1. in context of a monetary sum, esp. when begged or borrowed.
(a) [late 16C] a sum of money.
(b) [18C+] (UK Und.) that which is cadged; a good bite, a complaisant victim.
(c) [mid-18C+] a cadger.
(d) [1900s] (US) a share of profits.
(e) [mid-19C++] an attempt to obtain a loan.
(f) [1930s+] (Aus.) an act of begging.
(g) [1930s+] (N.Z.) a miserly authority figure.
(h) [1940s+] (US) the price, the cost, a bill, esp. when the item is expensive.
(i) [1970s+] a bribe.
2. in context of cheating.
(a) [late 17C–19C] a cheat, a confidence trickster.
(b) [18C–1920s] a hoax, a confidence trick, a fraud.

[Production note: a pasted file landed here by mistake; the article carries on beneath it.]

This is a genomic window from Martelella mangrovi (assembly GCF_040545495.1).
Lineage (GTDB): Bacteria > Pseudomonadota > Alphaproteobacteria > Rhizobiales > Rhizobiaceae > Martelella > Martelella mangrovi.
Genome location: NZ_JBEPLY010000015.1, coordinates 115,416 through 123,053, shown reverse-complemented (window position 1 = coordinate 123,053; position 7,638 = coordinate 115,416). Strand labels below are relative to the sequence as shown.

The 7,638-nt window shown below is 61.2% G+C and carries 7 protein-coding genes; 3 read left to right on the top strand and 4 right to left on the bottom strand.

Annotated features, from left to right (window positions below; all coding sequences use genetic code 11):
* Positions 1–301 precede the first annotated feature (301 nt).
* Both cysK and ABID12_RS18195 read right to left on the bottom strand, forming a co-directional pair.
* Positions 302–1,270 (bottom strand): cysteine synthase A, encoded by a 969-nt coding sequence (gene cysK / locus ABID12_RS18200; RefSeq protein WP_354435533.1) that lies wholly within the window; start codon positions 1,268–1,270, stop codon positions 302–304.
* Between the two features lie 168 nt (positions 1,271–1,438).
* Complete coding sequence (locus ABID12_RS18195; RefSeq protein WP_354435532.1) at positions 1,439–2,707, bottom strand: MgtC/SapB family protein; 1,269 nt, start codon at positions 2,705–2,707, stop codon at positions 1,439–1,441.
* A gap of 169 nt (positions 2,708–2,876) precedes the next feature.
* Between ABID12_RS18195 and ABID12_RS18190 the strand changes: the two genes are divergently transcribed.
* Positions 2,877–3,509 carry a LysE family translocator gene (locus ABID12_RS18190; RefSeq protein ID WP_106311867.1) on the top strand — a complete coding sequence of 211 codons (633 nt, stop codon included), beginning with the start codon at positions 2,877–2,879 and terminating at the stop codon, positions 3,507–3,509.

3. [1970s] (US) an unpleasant surprise or experience, abbr. of bite in the ass.
[1990s] (Aus.) a persistent cadger.
1. to cheat.
2. [1930s+] (orig. Aus.) to extort, to blackmail, to force someone to do something they would rather avoid.
3. [1930s+] to solicit a loan or request the repayment of a debt.
4. [1940s–70s] (US) to beg.
5. [1960s] (US) to put the blame on.